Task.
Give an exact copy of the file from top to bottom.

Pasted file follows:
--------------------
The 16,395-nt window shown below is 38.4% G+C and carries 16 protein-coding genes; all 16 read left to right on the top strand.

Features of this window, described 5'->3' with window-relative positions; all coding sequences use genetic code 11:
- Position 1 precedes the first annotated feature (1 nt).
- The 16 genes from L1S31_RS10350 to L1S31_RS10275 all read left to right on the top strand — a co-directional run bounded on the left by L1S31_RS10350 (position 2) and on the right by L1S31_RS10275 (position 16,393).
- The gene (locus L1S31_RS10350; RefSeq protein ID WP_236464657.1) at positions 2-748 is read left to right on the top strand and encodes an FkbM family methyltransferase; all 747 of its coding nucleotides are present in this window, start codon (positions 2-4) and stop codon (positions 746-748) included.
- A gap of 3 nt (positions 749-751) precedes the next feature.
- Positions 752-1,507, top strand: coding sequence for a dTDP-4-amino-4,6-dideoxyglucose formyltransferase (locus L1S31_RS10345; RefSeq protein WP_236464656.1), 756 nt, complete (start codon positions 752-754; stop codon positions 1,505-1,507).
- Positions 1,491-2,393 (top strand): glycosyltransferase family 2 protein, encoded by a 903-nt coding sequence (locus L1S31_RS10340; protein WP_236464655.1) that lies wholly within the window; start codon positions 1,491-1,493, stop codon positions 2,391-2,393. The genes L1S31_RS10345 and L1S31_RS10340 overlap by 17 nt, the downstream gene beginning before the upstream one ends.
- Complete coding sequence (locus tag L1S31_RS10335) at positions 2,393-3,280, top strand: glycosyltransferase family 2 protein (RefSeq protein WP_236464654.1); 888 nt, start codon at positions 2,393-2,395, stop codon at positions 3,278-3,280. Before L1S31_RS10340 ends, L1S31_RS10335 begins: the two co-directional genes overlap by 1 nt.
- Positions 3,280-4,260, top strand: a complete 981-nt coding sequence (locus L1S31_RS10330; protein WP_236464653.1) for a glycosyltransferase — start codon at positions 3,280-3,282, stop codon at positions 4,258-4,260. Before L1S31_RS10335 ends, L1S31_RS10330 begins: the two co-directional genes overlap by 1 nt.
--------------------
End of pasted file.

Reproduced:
The 16,395-nt window shown below is 38.4% G+C and carries 16 protein-coding genes; all 16 read left to right on the top strand.

Features of this window, described 5'->3' with window-relative positions; all coding sequences use genetic code 11:
- Position 1 precedes the first annotated feature (1 nt).
- The 16 genes from L1S31_RS10350 to L1S31_RS10275 all read left to right on the top strand — a co-directional run bounded on the left by L1S31_RS10350 (position 2) and on the right by L1S31_RS10275 (position 16,393).
- The gene (locus L1S31_RS10350; RefSeq protein ID WP_236464657.1) at positions 2-748 is read left to right on the top strand and encodes an FkbM family methyltransferase; all 747 of its coding nucleotides are present in this window, start codon (positions 2-4) and stop codon (positions 746-748) included.
- A gap of 3 nt (positions 749-751) precedes the next feature.
- Positions 752-1,507, top strand: coding sequence for a dTDP-4-amino-4,6-dideoxyglucose formyltransferase (locus L1S31_RS10345; RefSeq protein WP_236464656.1), 756 nt, complete (start codon positions 752-754; stop codon positions 1,505-1,507).
- Positions 1,491-2,393 (top strand): glycosyltransferase family 2 protein, encoded by a 903-nt coding sequence (locus L1S31_RS10340; protein WP_236464655.1) that lies wholly within the window; start codon positions 1,491-1,493, stop codon positions 2,391-2,393. The genes L1S31_RS10345 and L1S31_RS10340 overlap by 17 nt, the downstream gene beginning before the upstream one ends.
- Complete coding sequence (locus tag L1S31_RS10335) at positions 2,393-3,280, top strand: glycosyltransferase family 2 protein (RefSeq protein WP_236464654.1); 888 nt, start codon at positions 2,393-2,395, stop codon at positions 3,278-3,280. Before L1S31_RS10340 ends, L1S31_RS10335 begins: the two co-directional genes overlap by 1 nt.
- Positions 3,280-4,260, top strand: a complete 981-nt coding sequence (locus L1S31_RS10330; protein WP_236464653.1) for a glycosyltransferase — start codon at positions 3,280-3,282, stop codon at positions 4,258-4,260. Before L1S31_RS10335 ends, L1S31_RS10330 begins: the two co-directional genes overlap by 1 nt.